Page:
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Design System Contribution Criteria

How to Decide What Belongs & Convey Work That Remains

Can I add my awesome Card design to the library?

Should we publish my Chart colors in system doc?

Shall I merge my Layout Grid CSS into the system repo?

Designers and engineers always confront challenges the system doesn’t solve. And then, they’ll solve it. Through blood, sweat and tears, they’ll develop fervent belief about the solution’s value. The system is their path to amplify that value. But is the system the right place for it?

Does It Belong in the System?

Systems are never the repository for every style, component, and feature designed and built for every product ever. Instead, a system should include what’s shared across many products and omit what’s not.

#1. Is it relevant to any other product? If so, how many?

For example, a toast error message could be relevant to an entire app ecosystem. On the other hand, a souped-up data grid with toolbars unique to their product may be irrelevant to everyone else. I’ll use a scale:

  • Useful only to your product? Not good enough.
  • Useful to another product? Let’s at least chat about how useful.
  • Useful to 3 products? Got it, let’s at least discuss this with the community.
  • Useful to 5 products? It probably belongs.

#2. Is it consistent with the system’s vision?

If your system already sports page-, inline-, and toast messages, a “top hat” for system outages and other announcements could fit nicely into the set of messaging components.

#3. How much will it cost to make and maintain?

Got a primitive pill that needs a few varied colors? Easy. Proposing a complex, multi-panel calendar date picker? Let’s take a breath.

Basic pill vs Very Complicated Date Picker (Source: readthedocs.io)

#4. Does it trigger momentum in a new direction?

A system team can’t take a burgeoning library in every direction at once. If your team is focused on areas like error messaging and notifications, a Tooltip contribution could trigger growth elsewhere.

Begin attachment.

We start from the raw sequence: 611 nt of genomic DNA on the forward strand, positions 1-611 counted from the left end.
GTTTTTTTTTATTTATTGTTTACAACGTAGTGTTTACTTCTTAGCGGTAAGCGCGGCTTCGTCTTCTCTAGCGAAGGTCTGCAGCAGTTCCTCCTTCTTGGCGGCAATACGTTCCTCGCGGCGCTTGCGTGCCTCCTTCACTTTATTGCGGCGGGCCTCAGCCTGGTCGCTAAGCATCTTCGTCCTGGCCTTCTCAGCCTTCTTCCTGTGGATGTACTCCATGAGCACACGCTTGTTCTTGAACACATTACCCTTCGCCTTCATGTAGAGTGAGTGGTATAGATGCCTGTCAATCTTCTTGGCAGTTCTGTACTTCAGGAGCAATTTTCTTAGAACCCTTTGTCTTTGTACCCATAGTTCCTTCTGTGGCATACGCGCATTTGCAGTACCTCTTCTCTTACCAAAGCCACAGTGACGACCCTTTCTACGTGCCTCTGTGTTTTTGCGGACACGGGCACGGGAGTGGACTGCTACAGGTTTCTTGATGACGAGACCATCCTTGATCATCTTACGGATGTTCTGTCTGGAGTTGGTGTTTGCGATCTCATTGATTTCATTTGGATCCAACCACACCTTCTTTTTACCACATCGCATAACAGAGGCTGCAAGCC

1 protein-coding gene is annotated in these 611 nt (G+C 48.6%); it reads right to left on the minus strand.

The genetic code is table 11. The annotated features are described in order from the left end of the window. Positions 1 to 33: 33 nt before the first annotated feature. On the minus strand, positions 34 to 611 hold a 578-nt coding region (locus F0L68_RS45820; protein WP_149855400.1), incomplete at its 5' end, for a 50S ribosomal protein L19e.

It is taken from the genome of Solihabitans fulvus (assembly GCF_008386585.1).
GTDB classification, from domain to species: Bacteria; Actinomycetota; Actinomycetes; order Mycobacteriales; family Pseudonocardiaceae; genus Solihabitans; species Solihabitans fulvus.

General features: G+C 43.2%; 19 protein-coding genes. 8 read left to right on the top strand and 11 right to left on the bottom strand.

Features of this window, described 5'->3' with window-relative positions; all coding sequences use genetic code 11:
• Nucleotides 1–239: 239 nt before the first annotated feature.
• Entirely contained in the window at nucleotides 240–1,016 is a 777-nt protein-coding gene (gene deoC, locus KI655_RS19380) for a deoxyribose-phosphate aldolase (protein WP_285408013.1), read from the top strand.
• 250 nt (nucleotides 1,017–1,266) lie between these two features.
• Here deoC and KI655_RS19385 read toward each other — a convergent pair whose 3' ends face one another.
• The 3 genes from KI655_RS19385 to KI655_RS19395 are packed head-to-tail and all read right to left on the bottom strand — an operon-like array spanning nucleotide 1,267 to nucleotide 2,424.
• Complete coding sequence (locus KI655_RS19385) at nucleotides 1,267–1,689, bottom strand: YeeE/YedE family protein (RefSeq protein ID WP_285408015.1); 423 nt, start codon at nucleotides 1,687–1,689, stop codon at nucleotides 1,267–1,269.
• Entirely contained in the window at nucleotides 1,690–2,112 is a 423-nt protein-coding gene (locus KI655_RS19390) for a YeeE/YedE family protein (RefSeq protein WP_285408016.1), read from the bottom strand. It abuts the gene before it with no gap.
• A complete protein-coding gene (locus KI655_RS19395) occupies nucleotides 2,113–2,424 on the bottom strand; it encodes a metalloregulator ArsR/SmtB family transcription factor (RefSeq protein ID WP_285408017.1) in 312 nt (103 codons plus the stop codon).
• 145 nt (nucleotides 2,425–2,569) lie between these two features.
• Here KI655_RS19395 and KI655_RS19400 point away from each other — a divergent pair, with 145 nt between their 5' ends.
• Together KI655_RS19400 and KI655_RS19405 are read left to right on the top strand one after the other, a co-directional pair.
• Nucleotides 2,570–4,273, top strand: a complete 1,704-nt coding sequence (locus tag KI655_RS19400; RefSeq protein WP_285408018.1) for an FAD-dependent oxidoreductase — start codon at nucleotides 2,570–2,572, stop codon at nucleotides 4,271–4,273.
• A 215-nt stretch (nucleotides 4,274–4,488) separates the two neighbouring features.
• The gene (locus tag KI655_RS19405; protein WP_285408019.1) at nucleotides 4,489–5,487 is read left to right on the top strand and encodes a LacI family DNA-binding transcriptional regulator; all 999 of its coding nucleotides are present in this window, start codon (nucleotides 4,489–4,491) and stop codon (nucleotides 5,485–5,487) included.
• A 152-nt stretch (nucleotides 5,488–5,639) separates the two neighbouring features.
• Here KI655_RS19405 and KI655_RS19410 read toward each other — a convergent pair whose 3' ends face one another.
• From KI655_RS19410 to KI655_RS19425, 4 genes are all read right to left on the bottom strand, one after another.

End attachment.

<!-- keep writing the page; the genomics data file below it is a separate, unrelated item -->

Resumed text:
#5. How deeply can YOU guide its use?

Adam Rowe, a recent system collaborator, came up with this productive and reasonable challenge question:

#6. Is the timing right for contributor AND system?

Ultimately, a contribution conversation must zero in on timing. Does your system team’s release cycle and roadmap have space for this now or later? Does this feature pair well with other current developments?

What’s Left to Be Done?

In my 10+ years of system work, I’ve never seen a contribution complete enough to be immediately merged into the system. Instead, there’s work to fine tune the contribution to:

  1. Expand to a minimally sufficient feature set,
  2. Reduce scope to omit contentious features, and
  3. Always, always normalize to how system features are designed and built.

#1. Expand to Cover a Minimally Relevant Feature Set

You can’t add half-baked features to a library. Premature and simplistic solutions risk inconsistent interpretations per product that you meant to eradicate. Even worse, adding features later risks triggers breaking changes that can alienate adopters.

#2. Reduce Scope to Broaden Relevance

The contribution may also need to reduce scope to a relevant essence useful across products. Consider an already arduous collaboration across three flagship products to unify a Card component design.

Three alternative Card designs
Card design added to the system

#3. Normalize! Align with System Composition and Quality

Perhaps a design include myriad non-system colors, wacky spatial choices, and product-specific icons. Or, maybe contributed HTML markup is crude, CSS is unorganized across files, and — gasp! — uses Stylus instead of the system’s Sass. Without a doubt, contributions always lack every text / background combo, size option and theming construct the system offers.



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Nathan Curtis

Founded UX firm @eightshapes, contributing to the design systems field through consulting and workshops. VT & @uchicago grad.